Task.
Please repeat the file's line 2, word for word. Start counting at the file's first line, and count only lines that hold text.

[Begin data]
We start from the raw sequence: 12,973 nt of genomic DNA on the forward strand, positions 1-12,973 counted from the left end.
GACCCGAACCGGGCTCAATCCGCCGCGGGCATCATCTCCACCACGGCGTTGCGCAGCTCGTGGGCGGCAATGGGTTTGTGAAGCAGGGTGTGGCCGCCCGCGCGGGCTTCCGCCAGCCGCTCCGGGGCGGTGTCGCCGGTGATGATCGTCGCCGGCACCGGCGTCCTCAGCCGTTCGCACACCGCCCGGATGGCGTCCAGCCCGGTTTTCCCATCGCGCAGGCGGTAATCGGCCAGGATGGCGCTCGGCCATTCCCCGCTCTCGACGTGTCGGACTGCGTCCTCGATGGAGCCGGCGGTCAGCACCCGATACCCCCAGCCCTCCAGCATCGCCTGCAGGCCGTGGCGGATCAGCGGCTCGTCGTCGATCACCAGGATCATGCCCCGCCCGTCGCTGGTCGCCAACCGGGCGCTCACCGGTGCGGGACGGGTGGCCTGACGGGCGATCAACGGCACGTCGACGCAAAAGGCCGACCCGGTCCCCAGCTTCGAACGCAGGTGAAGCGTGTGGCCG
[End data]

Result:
GACCCGAACCGGGCTCAATCCGCCGCGGGCATCATCTCCACCACGGCGTTGCGCAGCTCGTGGGCGGCAATGGGTTTGTGAAGCAGGGTGTGGCCGCCCGCGCGGGCTTCCGCCAGCCGCTCCGGGGCGGTGTCGCCGGTGATGATCGTCGCCGGCACCGGCGTCCTCAGCCGTTCGCACACCGCCCGGATGGCGTCCAGCCCGGTTTTCCCATCGCGCAGGCGGTAATCGGCCAGGATGGCGCTCGGCCATTCCCCGCTCTCGACGTGTCGGACTGCGTCCTCGATGGAGCCGGCGGTCAGCACCCGATACCCCCAGCCCTCCAGCATCGCCTGCAGGCCGTGGCGGATCAGCGGCTCGTCGTCGATCACCAGGATCATGCCCCGCCCGTCGCTGGTCGCCAACCGGGCGCTCACCGGTGCGGGACGGGTGGCCTGACGGGCGATCAACGGCACGTCGACGCAAAAGGCCGACCCGGTCCCCAGCTTCGAACGCAGGTGAAGCGTGTGGCCG